OSHA Frequently Asked Questions
- Featured Topics
- Additional Topics
- Recent OSHA Regulations
- Training and Certifications
- Employer Assistance
- Information for Workers
- Drinking Water, Restroom Use, Sanitation
- Endorsements and the OSHA Logo
- Hazardous Chemicals
- Indoor Air Quality
- Personal Protective Equipment
- Temperature and Weather-Related
- Wages, Hours Worked, Workers' Compensation
- Working Alone
- Workplace Violence
Recent OSHA Regulations
Final Rule to Protect Workers from Exposure to Respirable Crystalline Silica / Effective June 23, 2016
The rule requires that employers limit workers' exposure to respirable crystalline silica dust, which can become airborne during tasks such as cutting, grinding, drilling, or crushing materials containing crystalline silica such as brick, concrete, stone or mortar. Workers can also be exposed to respirable crystalline silica during operations that involve the use of industrial sand and abrasive blasting with sand. Typical methods to reduce or eliminate dust in the air include wetting down the operation or using local exhaust ventilation. In addition to requirements to limit workers' exposure, the rule requires employers to take other steps to protect workers, such as providing training to workers exposed to respirable crystalline silica and offering medical exams to highly exposed workers.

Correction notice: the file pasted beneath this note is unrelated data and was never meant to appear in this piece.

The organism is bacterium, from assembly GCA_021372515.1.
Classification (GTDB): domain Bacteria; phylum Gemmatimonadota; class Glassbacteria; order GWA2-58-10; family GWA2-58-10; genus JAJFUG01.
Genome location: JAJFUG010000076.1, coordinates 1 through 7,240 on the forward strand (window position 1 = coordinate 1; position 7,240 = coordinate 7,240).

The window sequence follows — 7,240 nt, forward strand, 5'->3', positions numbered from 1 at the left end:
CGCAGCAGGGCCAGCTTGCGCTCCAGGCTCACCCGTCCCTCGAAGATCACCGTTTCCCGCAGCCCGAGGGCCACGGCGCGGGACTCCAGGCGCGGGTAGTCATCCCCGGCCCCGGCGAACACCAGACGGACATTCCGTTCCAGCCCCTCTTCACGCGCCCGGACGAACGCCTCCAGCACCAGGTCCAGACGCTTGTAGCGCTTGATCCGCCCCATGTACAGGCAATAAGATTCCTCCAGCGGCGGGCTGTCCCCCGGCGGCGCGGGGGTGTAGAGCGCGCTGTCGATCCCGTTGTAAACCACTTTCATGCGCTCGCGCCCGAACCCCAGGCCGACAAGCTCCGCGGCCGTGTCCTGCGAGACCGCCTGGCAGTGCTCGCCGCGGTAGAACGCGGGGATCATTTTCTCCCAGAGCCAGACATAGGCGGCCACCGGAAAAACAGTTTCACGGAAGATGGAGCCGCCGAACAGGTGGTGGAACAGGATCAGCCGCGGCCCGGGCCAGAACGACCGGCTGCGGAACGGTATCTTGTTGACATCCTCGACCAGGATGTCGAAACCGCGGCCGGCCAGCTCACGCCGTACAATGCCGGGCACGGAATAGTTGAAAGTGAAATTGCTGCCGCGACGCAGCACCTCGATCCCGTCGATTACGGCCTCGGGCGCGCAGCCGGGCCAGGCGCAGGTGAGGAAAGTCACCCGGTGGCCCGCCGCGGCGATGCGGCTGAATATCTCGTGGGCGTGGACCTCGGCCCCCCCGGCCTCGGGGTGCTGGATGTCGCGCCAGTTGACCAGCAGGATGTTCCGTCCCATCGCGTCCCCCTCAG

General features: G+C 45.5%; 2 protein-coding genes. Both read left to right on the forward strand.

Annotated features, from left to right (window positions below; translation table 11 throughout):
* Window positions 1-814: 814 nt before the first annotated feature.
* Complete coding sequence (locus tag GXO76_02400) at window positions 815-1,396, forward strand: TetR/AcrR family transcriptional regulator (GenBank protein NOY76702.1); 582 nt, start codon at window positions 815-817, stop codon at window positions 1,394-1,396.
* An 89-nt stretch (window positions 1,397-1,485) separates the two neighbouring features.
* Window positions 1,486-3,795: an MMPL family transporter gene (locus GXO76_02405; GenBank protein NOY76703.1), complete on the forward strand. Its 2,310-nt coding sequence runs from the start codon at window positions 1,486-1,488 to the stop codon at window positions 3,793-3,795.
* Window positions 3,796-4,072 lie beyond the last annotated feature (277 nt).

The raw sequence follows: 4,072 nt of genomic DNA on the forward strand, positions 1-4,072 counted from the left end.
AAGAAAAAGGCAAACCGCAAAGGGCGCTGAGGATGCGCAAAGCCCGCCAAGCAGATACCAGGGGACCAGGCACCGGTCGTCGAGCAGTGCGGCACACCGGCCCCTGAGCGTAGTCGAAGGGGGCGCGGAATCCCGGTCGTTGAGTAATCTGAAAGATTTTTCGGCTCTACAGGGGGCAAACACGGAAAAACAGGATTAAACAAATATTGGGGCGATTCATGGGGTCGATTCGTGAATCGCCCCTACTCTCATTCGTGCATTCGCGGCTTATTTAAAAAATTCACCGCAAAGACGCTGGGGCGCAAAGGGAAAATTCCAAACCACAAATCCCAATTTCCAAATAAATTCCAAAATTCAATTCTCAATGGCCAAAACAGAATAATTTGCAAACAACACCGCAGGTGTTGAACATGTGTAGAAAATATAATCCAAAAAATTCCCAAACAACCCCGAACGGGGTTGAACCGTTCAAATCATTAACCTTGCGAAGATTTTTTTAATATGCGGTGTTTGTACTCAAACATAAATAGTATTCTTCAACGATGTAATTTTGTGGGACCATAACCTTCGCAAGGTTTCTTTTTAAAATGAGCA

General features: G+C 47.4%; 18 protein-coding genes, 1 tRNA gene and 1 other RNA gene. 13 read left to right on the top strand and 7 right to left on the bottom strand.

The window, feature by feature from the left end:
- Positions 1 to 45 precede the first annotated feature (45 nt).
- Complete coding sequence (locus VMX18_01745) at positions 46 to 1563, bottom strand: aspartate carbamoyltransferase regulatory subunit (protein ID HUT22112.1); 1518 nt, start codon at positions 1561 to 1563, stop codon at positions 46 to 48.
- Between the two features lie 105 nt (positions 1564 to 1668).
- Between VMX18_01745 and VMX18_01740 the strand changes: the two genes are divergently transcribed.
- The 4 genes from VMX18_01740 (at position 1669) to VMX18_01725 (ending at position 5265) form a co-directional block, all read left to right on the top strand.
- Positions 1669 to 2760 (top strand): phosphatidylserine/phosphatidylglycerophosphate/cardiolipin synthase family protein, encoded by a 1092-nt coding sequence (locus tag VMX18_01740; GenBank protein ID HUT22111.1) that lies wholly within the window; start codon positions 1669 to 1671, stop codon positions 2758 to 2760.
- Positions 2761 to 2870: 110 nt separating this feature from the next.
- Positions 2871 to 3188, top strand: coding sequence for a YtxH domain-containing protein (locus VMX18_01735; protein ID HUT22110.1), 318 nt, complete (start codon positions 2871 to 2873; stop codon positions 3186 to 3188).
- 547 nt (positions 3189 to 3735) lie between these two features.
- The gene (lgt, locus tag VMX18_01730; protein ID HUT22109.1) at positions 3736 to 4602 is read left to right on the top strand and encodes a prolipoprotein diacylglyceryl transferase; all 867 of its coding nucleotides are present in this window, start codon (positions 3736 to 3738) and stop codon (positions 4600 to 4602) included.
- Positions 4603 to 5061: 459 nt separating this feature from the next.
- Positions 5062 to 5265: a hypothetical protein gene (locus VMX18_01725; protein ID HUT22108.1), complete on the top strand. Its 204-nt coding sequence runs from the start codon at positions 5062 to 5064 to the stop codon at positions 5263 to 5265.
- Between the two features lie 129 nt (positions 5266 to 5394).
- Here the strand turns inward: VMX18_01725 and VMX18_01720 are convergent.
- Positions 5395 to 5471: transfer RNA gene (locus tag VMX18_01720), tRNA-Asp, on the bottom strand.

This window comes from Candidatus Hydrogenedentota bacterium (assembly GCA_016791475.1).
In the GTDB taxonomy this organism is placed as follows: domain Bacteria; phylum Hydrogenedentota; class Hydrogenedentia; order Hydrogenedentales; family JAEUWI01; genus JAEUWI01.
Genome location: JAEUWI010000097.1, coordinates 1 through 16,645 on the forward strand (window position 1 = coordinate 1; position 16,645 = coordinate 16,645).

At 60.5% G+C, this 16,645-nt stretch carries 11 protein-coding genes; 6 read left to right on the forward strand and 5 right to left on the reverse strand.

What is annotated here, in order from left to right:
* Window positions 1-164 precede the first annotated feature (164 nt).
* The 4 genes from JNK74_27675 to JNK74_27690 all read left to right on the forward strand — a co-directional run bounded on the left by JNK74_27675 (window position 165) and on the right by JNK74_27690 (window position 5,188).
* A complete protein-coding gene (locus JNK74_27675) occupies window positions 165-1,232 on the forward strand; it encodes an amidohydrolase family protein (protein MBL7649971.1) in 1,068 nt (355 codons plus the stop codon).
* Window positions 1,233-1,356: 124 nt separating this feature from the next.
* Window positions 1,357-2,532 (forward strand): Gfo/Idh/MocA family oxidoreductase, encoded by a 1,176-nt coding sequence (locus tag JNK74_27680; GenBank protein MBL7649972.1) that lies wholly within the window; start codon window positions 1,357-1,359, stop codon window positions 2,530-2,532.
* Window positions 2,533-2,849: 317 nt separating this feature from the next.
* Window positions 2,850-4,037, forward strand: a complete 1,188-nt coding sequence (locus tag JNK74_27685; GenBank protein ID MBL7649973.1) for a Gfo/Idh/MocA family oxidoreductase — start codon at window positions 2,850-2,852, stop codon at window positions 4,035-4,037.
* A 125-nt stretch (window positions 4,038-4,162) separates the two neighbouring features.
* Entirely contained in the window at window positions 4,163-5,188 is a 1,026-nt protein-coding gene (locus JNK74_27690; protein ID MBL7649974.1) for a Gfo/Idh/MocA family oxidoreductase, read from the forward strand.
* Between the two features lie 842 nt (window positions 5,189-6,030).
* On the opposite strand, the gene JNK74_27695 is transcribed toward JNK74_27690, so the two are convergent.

Employers covered by the construction standard have complied with most requirements of the standard by September 23, 2017 (delayed from June 23, 2017).
Employers covered by the general industry and maritime standard must have complied with most requirements of the standard by June 23, 2018.
Final Rule to Update General Industry Walking-Working Surfaces and Fall Protection Standards / Effective Jan. 17, 2017
The rule updates the general industry standards related to hazards from slips, trips and falls, and falls from heights. Among other features, it provides greater flexibility in choosing a fall-protection system, brings general industry scaffold requirements in line with those for construction, adds protections for fixed ladders taller than 24 feet, requires regular inspection of walking-working surfaces, and requires training for employees who use personal fall protection equipment.